A Big Civilian Climate Corps is Vital for Economy and Appalachia

Momentum is growing for creating a 21st century Civilian Conservation Corps (CCC) that would reduce carbon emissions, grow jobs, and restore our natural resources and environment. At least seven bills have been introduced in Congress this year to revive the CCC and several House committees have included funding for a CCC in bills that could be passed in the budget reconciliation process over the next few weeks.

In this new issue brief, the Ohio River Valley Institute, along with Keystone Research Center and Reimagine Appalachia, examine the substantial benefits of a revamped CCC for the Ohio River Valley region and the nation.

By building on the successful legacy of the New Deal CCC and other corps programs, a new CCC could employ thousands of out of work people – including formally incarcerated citizens, young adults, and unemployed and underemployed workers – in carbon farming jobs planting trees to reforest the region and restore wetlands, growing small farms using regenerative agricultural practices, and other innovative economic development areas.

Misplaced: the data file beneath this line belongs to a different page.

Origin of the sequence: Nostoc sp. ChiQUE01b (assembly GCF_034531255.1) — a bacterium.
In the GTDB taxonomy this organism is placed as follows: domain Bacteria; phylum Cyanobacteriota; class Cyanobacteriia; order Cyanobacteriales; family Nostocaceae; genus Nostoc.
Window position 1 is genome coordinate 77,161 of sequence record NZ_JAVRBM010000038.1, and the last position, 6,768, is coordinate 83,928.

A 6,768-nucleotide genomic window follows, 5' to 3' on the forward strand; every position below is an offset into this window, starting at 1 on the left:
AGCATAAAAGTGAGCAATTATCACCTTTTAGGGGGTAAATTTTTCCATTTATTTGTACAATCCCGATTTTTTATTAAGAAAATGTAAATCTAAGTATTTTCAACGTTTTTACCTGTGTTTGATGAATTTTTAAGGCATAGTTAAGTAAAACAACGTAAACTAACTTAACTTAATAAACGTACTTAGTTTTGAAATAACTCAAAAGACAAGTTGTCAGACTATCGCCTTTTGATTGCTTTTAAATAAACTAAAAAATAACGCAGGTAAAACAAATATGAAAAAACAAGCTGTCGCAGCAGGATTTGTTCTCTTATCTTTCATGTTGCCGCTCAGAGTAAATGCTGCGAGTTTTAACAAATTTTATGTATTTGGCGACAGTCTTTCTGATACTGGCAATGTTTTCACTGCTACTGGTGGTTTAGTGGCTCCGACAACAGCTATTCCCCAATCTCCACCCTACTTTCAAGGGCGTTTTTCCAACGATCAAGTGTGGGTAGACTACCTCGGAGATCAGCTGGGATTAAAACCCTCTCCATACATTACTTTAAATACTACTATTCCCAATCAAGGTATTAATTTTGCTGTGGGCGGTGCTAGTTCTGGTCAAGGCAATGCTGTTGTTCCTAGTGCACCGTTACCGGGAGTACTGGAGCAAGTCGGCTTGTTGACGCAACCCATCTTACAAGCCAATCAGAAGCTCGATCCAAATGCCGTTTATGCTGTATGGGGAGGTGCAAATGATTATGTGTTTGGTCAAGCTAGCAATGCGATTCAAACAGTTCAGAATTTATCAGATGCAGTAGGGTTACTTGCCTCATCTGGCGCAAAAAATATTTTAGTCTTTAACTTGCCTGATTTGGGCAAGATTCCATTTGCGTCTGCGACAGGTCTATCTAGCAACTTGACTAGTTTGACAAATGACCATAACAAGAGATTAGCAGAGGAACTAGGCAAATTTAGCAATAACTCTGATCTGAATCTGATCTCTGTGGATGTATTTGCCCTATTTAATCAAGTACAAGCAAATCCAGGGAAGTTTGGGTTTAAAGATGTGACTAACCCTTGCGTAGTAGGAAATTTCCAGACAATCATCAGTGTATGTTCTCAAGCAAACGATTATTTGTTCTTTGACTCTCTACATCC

It is imperative that a big CCC is included into the budget reconciliation bill and that it is well designed to meet the significant challenges of the region and nation. This means ensuring that a revamped CCC primarily serves under-resourced communities and those with damaged lands left behind by absentee corporations in the extractive industries; provides job opportunities for people without college degrees; enables corps members to earn a living wage with benefits; and offers pathways to union membership and careers via direct program links to union apprenticeship opportunities.

Download the full report here.

Ted Boettner

Ted focuses on pathways that bring sustainable economic development and shared prosperity to the region through research and analysis and has over 15 years of public policy experience. Prior to joining ORVI, Ted was the founding executive director of the WV Center on Budget and Policy.